Understanding Who Is Eligible to File Loss of Consortium Claims in Columbia
Usually, when you incur injuries as a result of an accident, the situation can leave your spouse or family in a pretty bad state. Indeed, an accident-related injury can make a person’s life tougher, but above all that, the damage sustained by losing a spouse or other close relative cannot be restored. What if we told you that the victim’s spouse may be entitled to file a lawsuit to recover damages? If you need help recovering damages, get help from a Columbia City personal injury lawyer.
What else should you keep in mind? In addition to receiving payment for your partner’s injuries, you may also be entitled to further recompense if as the spouse you’re able to establish that the event has negatively impacted your union or your connection with your partner. Loss of consortium is the umbrella term for these kinds of lawsuits.
Who is eligible to file these claims?
One may be eligible for loss of consortium compensation if they consider that their marriage has suffered as a result of accident-related injuries. The goal of this compensation is to compensate for any emotional or interpersonal losses as well as the loss in spousal relationships that the disaster has created. It is offered to individuals who can no longer enjoy each other’s company or share activities they used to appreciate.
So, the question remains, can a family file a claim for the loss of a child? The simplest answer would be yes; however, there is a catch. According to code § 15-75-20 a spouse can file a claim for loss of consortium, and this pretty much applies to families as well, but there have been exceptions. For example, according to the Doe v. Greenville County School District case, families cannot sue for these compensations even though they might be able to secure compensation for the loss of services of their child. Moreover, if a family decides to file a claim for these damages, they won’t be eligible to file for other damages. In a way, there is a cap on how much compensation the families can receive.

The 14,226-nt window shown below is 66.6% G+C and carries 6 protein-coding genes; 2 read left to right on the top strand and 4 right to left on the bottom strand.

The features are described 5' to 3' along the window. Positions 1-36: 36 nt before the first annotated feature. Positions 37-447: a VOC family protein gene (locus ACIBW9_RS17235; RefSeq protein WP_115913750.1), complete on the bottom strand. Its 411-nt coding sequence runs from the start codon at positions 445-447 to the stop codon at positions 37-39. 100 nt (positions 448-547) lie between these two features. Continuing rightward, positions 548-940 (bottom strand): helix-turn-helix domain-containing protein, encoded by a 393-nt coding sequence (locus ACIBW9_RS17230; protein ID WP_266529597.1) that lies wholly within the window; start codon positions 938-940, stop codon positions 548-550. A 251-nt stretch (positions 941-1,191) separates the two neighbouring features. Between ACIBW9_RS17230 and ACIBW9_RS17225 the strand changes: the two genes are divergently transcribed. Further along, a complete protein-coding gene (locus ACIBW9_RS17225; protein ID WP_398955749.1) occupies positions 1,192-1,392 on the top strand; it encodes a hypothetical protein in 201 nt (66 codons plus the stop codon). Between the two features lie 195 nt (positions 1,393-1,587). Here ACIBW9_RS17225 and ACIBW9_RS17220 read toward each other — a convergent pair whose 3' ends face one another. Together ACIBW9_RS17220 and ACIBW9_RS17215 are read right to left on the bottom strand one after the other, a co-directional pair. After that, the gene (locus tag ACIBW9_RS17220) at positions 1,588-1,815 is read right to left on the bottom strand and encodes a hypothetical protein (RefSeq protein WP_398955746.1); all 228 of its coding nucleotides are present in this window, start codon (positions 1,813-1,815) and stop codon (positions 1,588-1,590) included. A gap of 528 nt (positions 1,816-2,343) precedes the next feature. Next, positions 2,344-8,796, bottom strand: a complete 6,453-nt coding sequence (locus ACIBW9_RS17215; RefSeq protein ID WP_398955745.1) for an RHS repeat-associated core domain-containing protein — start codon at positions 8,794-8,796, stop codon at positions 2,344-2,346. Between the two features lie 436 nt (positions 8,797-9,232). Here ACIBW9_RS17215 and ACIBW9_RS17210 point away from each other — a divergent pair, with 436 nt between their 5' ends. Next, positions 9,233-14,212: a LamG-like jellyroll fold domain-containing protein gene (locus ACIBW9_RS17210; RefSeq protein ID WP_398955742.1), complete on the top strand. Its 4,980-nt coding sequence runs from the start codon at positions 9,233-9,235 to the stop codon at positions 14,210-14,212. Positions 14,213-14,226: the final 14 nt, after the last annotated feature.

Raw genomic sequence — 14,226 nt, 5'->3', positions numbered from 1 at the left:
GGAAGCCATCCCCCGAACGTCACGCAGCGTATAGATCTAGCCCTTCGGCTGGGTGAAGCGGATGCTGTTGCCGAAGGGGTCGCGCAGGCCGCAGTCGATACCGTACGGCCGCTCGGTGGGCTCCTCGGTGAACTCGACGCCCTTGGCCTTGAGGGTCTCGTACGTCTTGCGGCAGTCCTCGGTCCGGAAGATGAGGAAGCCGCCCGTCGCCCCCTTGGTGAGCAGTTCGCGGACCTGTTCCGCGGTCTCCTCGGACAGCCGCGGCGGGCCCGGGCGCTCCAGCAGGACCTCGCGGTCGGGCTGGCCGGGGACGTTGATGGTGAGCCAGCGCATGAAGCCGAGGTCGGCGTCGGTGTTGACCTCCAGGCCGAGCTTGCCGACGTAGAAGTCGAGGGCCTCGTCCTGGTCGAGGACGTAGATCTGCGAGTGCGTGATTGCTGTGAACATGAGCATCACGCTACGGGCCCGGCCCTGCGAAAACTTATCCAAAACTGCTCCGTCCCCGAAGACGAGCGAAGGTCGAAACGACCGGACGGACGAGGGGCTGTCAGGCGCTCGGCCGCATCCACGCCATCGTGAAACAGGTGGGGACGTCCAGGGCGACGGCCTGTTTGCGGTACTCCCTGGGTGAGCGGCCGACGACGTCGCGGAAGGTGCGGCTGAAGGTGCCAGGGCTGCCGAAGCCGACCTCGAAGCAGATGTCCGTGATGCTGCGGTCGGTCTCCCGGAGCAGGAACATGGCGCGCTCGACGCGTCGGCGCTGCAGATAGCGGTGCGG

What are the damages one can recover in loss of consortium claims?
When one files a claim under the category of loss of consortium, they will be able to recover damages for loss of counsel and emotional support, financial support, loss of participation in chores and other services, and loss of care and comfort.
However, if you have already filed a claim for damages under personal injury claims and were able to recover damages for the same, you won’t be able to recover damages by filing a loss of consortium claim. To put it simply, take for example, a wife has filed a claim for damages due to loss of income or wages under economic damages, then the wife will not be able to file for compensation for the loss of support under loss of consortium cases as they are pretty much the same. The state has implemented such regulations so that no one can take undue advantage of the system.
Prevailing in loss of consortium claim:
In order to succeed in a loss of consortium claim, the victim must prove a few things, such as the existence of a valid marriage or domestic partnership and the fact that the other spouse is suffering from severe pain that has caused their marital companionship to suffer. The injury and the radical shift in the relationship must also be related in some way. If the victim wins their legal battle, they are entitled to non-economic damages; nonetheless, they cannot receive money to cover their medical bills or lost career possibilities. In such circumstances, only pain and suffering can be paid for.
In order to keep the victim and their spouse from collecting two payments, the state has limited claims for loss of consortium to pain and suffering. One may also file a claim for pain and suffering damages in addition to economic damages. When both partners in a marriage experience the effects of injuries sustained as a result of the spouse’s suffering brought on by the accident, this sort of lawsuit is filed to include the partner in the pain and suffering claim.